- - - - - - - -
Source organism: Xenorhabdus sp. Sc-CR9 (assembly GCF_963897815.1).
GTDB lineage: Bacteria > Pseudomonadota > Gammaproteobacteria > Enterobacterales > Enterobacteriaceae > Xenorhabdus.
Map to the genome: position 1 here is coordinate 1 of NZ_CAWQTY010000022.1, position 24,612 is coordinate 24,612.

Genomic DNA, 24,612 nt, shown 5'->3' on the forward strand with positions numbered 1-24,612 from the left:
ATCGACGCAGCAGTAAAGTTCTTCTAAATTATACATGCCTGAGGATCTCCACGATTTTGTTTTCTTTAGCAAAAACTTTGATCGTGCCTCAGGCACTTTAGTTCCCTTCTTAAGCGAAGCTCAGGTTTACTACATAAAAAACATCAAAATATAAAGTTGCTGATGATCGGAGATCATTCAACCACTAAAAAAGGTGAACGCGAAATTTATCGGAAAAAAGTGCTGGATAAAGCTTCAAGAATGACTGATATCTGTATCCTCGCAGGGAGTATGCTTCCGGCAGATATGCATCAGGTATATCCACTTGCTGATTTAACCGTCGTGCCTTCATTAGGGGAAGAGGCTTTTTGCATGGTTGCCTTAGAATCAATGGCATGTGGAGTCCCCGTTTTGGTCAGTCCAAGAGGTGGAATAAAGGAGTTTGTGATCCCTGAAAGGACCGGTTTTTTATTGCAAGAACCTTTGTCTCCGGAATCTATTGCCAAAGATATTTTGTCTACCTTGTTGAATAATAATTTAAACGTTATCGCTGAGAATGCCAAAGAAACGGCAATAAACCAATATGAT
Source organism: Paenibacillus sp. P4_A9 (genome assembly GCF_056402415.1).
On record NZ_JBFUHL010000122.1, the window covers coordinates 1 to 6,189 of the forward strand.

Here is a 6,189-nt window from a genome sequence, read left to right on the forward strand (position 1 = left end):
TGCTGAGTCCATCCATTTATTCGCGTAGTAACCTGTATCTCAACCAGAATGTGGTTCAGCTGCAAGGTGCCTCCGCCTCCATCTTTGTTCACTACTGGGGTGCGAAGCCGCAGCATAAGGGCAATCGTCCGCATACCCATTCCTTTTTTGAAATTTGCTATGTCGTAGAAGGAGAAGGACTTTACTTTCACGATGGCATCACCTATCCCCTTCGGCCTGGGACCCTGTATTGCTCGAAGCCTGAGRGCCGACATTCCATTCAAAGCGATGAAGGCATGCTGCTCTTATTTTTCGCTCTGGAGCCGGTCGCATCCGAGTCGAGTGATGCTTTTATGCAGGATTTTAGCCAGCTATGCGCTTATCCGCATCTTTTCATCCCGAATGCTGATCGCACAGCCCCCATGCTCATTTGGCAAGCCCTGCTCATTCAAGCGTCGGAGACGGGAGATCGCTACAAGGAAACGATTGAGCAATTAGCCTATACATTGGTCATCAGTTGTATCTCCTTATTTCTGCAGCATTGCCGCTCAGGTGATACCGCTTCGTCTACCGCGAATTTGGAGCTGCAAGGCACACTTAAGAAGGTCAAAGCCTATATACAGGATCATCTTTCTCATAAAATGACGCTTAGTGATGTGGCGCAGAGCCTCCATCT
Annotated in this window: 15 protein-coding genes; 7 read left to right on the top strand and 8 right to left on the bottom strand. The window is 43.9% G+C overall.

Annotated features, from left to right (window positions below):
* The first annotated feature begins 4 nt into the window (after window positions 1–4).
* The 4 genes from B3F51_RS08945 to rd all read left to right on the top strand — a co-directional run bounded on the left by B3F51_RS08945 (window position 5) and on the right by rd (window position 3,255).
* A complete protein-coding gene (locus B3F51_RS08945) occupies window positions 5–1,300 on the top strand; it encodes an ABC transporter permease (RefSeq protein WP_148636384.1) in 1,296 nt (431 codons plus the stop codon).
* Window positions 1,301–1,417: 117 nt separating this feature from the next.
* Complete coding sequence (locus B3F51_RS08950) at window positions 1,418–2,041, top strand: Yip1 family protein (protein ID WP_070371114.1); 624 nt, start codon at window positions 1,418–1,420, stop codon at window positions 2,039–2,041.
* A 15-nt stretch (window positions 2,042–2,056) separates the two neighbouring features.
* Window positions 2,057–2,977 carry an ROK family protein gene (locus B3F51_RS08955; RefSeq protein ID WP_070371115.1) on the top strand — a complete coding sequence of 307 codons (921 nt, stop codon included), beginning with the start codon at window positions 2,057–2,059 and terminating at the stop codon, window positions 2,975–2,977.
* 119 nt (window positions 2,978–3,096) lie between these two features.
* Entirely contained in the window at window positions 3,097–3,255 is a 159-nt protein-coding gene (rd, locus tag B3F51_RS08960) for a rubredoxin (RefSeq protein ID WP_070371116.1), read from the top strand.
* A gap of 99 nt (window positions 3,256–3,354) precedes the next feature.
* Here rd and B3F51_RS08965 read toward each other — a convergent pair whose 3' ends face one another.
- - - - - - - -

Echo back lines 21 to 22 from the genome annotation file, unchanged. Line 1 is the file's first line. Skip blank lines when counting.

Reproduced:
* A gap of 99 nt (window positions 3,256–3,354) precedes the next feature.
* Here rd and B3F51_RS08965 read toward each other — a convergent pair whose 3' ends face one another.